Latest from Sam Harris – on two levels – “The Fireplace Delusion“. On one level the emotional response of rational people to a long accepted aspect of life. Second, an analogy for how those of faith respond to scientific arguments against their faith.
I do like wood fires, we actually have them in the home now. The living fire, the warm focal point, the smell of “natural” wood. Yep, I get your point Sam.
But my response is not “fist-clenching” for the reasons you assume Sam.
Rationally, as an engineer and scientist, I doubt your science – I could research your references for a deeper view – but for now: Smelling wood and wood smoke is way different to inhaling concentrated smoke – yes anyone failing to combust completely to H2O and CO2 – making smoke, needs to take care both locally and environmentally who gets to breathe what concentrations of smoke unnecessarily – whether cigarettes or wood or coal or maladjusted diesel engines, whatever. Tobacco, coal and oil are as “natural” as wood. Concentrated, and continuous smoke is bad. Dilute and fleeting less so. The WHO numbers of premature deaths, beg many questions on what a premature death is, and on the consequences of alternative deaths, through causes of cold and disease. Need to see some balance in a complex set of causes and effects – on the whole history of humanity since the discovery of fire. But anyway, let’s assume your scientific summary is right.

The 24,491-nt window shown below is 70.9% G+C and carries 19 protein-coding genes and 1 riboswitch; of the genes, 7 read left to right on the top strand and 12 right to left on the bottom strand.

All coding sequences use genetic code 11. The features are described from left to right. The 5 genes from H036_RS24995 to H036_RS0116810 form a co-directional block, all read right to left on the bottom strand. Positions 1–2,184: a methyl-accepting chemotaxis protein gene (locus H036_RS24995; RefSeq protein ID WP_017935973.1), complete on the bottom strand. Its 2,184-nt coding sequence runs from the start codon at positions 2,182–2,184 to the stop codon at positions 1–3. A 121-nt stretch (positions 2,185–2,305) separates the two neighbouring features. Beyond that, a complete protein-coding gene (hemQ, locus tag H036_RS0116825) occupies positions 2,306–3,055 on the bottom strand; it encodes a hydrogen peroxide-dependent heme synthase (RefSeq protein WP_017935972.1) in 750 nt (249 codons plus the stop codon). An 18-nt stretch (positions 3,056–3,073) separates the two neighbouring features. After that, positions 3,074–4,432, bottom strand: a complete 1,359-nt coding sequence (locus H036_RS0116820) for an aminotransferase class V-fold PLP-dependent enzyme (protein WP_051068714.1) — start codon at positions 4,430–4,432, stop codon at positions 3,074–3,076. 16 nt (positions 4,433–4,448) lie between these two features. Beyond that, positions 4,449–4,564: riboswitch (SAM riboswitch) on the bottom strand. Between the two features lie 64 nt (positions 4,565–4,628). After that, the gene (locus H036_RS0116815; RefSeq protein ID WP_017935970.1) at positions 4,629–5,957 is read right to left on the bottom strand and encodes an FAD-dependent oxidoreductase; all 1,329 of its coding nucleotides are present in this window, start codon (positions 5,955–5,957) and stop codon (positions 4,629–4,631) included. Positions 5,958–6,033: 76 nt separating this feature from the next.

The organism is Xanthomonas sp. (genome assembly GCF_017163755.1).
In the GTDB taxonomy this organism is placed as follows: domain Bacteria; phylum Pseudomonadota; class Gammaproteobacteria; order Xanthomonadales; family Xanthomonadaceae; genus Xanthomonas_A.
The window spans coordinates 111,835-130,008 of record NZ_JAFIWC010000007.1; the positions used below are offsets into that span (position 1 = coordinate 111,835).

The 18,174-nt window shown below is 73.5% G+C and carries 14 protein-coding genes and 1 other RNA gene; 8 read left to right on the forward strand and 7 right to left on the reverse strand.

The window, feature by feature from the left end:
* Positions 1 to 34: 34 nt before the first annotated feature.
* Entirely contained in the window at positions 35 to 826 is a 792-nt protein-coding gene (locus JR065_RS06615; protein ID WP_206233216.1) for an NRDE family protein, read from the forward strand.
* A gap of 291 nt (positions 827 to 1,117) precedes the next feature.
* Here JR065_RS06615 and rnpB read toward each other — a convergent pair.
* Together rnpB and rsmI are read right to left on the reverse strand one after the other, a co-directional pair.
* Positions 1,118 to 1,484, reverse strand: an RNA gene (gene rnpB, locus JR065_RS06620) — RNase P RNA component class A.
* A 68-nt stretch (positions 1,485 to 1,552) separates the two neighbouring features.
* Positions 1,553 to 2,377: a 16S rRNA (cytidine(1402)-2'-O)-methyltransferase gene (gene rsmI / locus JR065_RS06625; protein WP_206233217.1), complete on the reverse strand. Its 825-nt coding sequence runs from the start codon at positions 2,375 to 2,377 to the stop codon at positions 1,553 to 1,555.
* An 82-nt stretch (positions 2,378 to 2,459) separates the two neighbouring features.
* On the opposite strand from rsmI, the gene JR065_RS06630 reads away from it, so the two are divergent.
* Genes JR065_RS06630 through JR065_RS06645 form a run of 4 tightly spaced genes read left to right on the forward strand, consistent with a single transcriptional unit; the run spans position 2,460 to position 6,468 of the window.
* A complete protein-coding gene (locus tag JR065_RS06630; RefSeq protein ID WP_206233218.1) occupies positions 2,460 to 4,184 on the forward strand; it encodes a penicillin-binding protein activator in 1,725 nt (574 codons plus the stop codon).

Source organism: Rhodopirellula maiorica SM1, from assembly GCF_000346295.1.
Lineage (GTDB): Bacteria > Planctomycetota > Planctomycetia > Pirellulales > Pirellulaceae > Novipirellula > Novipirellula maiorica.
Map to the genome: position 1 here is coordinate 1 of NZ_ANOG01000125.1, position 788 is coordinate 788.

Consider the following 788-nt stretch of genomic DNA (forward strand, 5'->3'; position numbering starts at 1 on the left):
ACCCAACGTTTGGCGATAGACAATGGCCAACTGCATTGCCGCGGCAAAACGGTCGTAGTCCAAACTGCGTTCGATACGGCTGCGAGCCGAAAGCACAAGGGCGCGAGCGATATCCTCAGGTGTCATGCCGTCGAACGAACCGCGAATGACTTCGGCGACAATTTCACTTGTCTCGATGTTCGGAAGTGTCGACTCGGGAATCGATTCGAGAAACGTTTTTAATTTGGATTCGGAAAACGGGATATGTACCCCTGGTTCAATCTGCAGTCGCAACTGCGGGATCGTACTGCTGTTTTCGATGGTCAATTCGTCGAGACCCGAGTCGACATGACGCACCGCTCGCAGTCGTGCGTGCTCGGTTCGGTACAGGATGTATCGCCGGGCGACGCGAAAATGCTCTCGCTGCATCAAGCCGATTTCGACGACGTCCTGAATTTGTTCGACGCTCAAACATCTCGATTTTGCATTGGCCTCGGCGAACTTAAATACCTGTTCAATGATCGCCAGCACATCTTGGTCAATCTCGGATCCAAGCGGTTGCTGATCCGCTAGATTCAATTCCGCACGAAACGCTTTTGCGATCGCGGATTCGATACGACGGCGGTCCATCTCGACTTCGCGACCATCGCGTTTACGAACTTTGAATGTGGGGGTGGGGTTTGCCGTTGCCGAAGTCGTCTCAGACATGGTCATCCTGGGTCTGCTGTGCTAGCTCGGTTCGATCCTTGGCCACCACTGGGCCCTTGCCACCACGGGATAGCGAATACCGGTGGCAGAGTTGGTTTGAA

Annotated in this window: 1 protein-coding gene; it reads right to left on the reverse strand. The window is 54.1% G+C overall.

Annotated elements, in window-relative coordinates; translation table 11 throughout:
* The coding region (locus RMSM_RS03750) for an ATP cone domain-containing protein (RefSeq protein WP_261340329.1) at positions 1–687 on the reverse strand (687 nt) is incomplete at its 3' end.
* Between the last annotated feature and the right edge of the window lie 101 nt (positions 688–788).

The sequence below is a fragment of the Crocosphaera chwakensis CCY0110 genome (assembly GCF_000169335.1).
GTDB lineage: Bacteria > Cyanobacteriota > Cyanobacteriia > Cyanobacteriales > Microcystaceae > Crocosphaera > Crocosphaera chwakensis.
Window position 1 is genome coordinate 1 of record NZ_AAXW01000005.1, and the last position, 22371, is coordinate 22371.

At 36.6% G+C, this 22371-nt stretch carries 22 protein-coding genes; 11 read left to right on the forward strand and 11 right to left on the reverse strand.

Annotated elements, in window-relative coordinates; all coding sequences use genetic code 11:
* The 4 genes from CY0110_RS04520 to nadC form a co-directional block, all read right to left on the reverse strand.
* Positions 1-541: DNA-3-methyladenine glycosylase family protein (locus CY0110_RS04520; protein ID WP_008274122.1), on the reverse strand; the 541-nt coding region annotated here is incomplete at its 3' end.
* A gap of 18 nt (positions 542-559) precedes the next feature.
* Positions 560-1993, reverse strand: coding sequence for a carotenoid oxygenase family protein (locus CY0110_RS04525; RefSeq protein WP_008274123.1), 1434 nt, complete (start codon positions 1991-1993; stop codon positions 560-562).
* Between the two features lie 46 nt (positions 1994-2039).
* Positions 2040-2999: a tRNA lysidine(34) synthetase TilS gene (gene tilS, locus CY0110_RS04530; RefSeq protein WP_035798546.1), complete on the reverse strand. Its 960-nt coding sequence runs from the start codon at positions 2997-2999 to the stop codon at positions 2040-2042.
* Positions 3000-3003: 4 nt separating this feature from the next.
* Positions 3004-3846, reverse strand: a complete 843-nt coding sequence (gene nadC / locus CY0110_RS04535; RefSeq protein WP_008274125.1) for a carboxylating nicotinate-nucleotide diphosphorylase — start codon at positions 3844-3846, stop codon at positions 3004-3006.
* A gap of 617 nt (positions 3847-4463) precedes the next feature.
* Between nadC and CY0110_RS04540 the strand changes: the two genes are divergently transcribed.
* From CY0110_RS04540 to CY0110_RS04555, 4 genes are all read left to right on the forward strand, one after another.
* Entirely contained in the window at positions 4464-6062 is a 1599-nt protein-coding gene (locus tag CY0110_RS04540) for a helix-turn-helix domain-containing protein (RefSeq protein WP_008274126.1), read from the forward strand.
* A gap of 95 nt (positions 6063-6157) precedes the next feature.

As an atheist, the fist-clenching aspect is the treating of humans as physical bodies, prone to biological life or death, as if there were no social goods or costs, no intellectual goods or costs involved in our interconnected life stories. The scientific arrogance is breathtaking in believing a few (hundreds, thousands of?) scientific case studies of the physical and biological explains all we need to know. Balance is relevant across not only quantifiable scientific effects and values, but across all levels of value.
I actually like Sam’s philosophy – here his something rather than nothing interview with Larry Kraus – but the scientism is fist-clenching.
What about the fireside value of story-telling for example.